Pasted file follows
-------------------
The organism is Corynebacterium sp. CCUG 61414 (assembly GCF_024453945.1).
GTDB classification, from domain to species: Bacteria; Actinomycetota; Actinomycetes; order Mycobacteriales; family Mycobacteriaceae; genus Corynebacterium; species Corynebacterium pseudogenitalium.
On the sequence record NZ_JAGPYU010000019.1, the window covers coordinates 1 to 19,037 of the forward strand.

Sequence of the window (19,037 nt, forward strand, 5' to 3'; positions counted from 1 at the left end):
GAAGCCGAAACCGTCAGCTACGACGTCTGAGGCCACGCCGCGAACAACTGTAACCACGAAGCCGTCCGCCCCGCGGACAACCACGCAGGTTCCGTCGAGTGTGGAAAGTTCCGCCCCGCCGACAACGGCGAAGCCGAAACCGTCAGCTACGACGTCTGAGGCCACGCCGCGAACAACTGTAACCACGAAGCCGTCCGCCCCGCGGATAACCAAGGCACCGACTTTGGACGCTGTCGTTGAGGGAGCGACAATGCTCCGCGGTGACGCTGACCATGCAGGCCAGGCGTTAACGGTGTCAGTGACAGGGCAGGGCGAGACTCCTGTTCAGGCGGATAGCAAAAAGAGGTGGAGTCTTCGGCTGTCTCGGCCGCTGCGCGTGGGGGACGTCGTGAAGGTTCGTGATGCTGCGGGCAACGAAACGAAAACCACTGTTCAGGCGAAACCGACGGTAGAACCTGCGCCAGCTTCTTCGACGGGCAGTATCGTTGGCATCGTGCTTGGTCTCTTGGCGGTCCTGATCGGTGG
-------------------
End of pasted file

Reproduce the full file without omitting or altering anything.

The organism is Corynebacterium sp. CCUG 61414 (assembly GCF_024453945.1).
GTDB classification, from domain to species: Bacteria; Actinomycetota; Actinomycetes; order Mycobacteriales; family Mycobacteriaceae; genus Corynebacterium; species Corynebacterium pseudogenitalium.
On the sequence record NZ_JAGPYU010000019.1, the window covers coordinates 1 to 19,037 of the forward strand.

Sequence of the window (19,037 nt, forward strand, 5' to 3'; positions counted from 1 at the left end):
GAAGCCGAAACCGTCAGCTACGACGTCTGAGGCCACGCCGCGAACAACTGTAACCACGAAGCCGTCCGCCCCGCGGACAACCACGCAGGTTCCGTCGAGTGTGGAAAGTTCCGCCCCGCCGACAACGGCGAAGCCGAAACCGTCAGCTACGACGTCTGAGGCCACGCCGCGAACAACTGTAACCACGAAGCCGTCCGCCCCGCGGATAACCAAGGCACCGACTTTGGACGCTGTCGTTGAGGGAGCGACAATGCTCCGCGGTGACGCTGACCATGCAGGCCAGGCGTTAACGGTGTCAGTGACAGGGCAGGGCGAGACTCCTGTTCAGGCGGATAGCAAAAAGAGGTGGAGTCTTCGGCTGTCTCGGCCGCTGCGCGTGGGGGACGTCGTGAAGGTTCGTGATGCTGCGGGCAACGAAACGAAAACCACTGTTCAGGCGAAACCGACGGTAGAACCTGCGCCAGCTTCTTCGACGGGCAGTATCGTTGGCATCGTGCTTGGTCTCTTGGCGGTCCTGATCGGTGG